Let's dive into the world of esters and their reactions. First off, let's talk about esterification and hydrolysis. By altering reaction conditions, we can change the outcome of these reactions. Esters have many uses, such as being used in biodiesel, oils, and soaps. They can be formed by combining an alcohol and a carboxylic acid or by acylation with acyl chlorides or acid anhydrides. They can also be broken down through hydrolysis with a base or an acid catalyst. The process of base hydrolysis is also called saponification. As you can see, there are a variety of ways in which esters can react!
Have you ever smelled something fruity and thought of pear drops? Well, that scent you're picking up might be ethyl acetate, also known as ethyl ethanoate. This ester is one of the most commonly used and has many different purposes. It's used as a solvent and diluent, to decaffeinate coffee and tea leaves, as a flavouring, and even in toiletries. Ethyl acetate is often found in perfumes because it evaporates off the skin easily, leaving behind its lovely scent.
Now, let's talk about the science behind esters. Esters are organic molecules that have a functional group called -COO-. They're made by combining carboxylic acids and have a general formula of RCOOR'. So, next time you're enjoying a fruity scent or using a scented product, remember that esters are what give it that lovely aroma.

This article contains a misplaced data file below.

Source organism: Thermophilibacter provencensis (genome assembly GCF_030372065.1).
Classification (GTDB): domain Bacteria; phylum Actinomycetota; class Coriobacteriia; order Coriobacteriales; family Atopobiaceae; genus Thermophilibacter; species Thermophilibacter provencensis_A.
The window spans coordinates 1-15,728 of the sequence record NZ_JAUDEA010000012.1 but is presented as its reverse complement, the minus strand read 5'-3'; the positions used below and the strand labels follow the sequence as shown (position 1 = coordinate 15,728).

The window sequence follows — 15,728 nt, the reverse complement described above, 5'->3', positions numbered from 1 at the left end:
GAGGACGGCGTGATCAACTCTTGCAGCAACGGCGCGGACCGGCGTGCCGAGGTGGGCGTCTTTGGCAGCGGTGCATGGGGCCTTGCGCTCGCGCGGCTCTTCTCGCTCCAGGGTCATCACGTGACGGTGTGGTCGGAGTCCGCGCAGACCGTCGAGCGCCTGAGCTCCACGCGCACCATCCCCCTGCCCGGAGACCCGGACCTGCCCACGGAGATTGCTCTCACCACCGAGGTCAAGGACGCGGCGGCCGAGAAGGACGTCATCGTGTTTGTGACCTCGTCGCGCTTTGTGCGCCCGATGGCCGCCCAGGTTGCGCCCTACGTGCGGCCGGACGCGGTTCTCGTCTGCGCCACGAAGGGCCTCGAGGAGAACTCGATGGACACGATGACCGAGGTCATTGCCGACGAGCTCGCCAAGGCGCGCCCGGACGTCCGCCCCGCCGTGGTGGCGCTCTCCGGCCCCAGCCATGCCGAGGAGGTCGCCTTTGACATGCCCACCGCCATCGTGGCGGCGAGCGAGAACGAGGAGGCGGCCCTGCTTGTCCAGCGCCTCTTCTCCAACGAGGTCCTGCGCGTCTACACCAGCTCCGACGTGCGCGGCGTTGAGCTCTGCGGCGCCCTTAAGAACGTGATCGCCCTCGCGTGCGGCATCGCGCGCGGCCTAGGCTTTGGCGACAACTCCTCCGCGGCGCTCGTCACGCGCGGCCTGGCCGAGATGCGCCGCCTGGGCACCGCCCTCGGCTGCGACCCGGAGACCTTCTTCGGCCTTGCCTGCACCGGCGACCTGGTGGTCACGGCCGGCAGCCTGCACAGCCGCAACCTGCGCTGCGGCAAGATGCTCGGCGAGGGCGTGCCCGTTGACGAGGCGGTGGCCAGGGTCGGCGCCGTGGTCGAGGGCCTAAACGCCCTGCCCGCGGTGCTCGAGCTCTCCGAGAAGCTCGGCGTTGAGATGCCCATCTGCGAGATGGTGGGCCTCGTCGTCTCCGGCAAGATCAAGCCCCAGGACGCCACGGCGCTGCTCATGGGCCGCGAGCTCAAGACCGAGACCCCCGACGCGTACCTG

Esters can be made in a variety of ways, but most commonly from carboxylic acids and alcohols. We name them using names based on these alcohols and carboxylic acids. The name derived from the alcohol comes first, followed by the name derived from the carboxylic acids. All esters end in the suffix -oate. For example, we call the ester made from propanol and methanoic acid propyl methanoate.
Let’s explore how we produce esters.
Let's talk about a reaction called esterification. This type of reaction produces an ester by combining a carboxylic acid and an alcohol, resulting in the production of both an ester and water. It's important to note that this reaction is reversible, which means that the forward reaction and the backward reaction happen simultaneously in a state of dynamic equilibrium. To learn more about reversible reactions, take a quick peek at our section on Equilibria. Check out the diagram below to get a better understanding of how esterification works. We'll revisit this diagram later on in the article.